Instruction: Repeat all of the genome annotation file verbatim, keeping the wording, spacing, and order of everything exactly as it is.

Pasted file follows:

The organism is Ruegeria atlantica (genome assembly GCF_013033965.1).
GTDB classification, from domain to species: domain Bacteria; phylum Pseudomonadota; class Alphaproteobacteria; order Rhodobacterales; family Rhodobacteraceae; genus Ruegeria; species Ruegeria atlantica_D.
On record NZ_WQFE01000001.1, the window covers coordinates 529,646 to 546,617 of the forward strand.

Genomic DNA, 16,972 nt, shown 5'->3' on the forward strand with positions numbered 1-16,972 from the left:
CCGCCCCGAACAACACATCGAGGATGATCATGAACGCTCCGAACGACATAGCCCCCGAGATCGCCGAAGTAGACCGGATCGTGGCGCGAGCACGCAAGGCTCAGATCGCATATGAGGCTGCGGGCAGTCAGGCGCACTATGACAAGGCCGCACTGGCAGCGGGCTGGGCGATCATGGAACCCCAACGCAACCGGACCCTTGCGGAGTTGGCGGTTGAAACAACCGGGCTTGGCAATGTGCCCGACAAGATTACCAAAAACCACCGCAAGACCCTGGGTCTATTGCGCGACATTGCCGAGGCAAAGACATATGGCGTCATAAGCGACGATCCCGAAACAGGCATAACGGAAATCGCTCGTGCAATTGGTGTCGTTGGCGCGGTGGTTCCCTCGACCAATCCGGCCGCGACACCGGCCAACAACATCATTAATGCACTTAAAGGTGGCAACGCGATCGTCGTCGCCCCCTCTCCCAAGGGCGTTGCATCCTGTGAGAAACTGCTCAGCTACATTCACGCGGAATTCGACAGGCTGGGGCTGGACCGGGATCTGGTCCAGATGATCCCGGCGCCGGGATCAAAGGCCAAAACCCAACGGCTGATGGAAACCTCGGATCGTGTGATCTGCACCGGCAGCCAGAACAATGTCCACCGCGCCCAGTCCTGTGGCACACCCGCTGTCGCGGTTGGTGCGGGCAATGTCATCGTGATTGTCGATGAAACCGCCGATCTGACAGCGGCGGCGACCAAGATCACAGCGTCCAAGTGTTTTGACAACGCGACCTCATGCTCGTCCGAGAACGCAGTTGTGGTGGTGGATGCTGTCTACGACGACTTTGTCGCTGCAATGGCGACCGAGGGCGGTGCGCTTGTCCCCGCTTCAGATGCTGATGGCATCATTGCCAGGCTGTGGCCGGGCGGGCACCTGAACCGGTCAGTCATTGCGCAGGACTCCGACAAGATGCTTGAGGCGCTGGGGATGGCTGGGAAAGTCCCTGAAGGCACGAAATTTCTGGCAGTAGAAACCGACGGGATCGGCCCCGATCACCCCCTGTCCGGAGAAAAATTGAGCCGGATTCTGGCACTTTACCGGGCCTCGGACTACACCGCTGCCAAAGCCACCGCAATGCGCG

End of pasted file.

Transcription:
The organism is Ruegeria atlantica (genome assembly GCF_013033965.1).
GTDB classification, from domain to species: domain Bacteria; phylum Pseudomonadota; class Alphaproteobacteria; order Rhodobacterales; family Rhodobacteraceae; genus Ruegeria; species Ruegeria atlantica_D.
On record NZ_WQFE01000001.1, the window covers coordinates 529,646 to 546,617 of the forward strand.

Genomic DNA, 16,972 nt, shown 5'->3' on the forward strand with positions numbered 1-16,972 from the left:
CCGCCCCGAACAACACATCGAGGATGATCATGAACGCTCCGAACGACATAGCCCCCGAGATCGCCGAAGTAGACCGGATCGTGGCGCGAGCACGCAAGGCTCAGATCGCATATGAGGCTGCGGGCAGTCAGGCGCACTATGACAAGGCCGCACTGGCAGCGGGCTGGGCGATCATGGAACCCCAACGCAACCGGACCCTTGCGGAGTTGGCGGTTGAAACAACCGGGCTTGGCAATGTGCCCGACAAGATTACCAAAAACCACCGCAAGACCCTGGGTCTATTGCGCGACATTGCCGAGGCAAAGACATATGGCGTCATAAGCGACGATCCCGAAACAGGCATAACGGAAATCGCTCGTGCAATTGGTGTCGTTGGCGCGGTGGTTCCCTCGACCAATCCGGCCGCGACACCGGCCAACAACATCATTAATGCACTTAAAGGTGGCAACGCGATCGTCGTCGCCCCCTCTCCCAAGGGCGTTGCATCCTGTGAGAAACTGCTCAGCTACATTCACGCGGAATTCGACAGGCTGGGGCTGGACCGGGATCTGGTCCAGATGATCCCGGCGCCGGGATCAAAGGCCAAAACCCAACGGCTGATGGAAACCTCGGATCGTGTGATCTGCACCGGCAGCCAGAACAATGTCCACCGCGCCCAGTCCTGTGGCACACCCGCTGTCGCGGTTGGTGCGGGCAATGTCATCGTGATTGTCGATGAAACCGCCGATCTGACAGCGGCGGCGACCAAGATCACAGCGTCCAAGTGTTTTGACAACGCGACCTCATGCTCGTCCGAGAACGCAGTTGTGGTGGTGGATGCTGTCTACGACGACTTTGTCGCTGCAATGGCGACCGAGGGCGGTGCGCTTGTCCCCGCTTCAGATGCTGATGGCATCATTGCCAGGCTGTGGCCGGGCGGGCACCTGAACCGGTCAGTCATTGCGCAGGACTCCGACAAGATGCTTGAGGCGCTGGGGATGGCTGGGAAAGTCCCTGAAGGCACGAAATTTCTGGCAGTAGAAACCGACGGGATCGGCCCCGATCACCCCCTGTCCGGAGAAAAATTGAGCCGGATTCTGGCACTTTACCGGGCCTCGGACTACACCGCTGCCAAAGCCACCGCAATGCGCG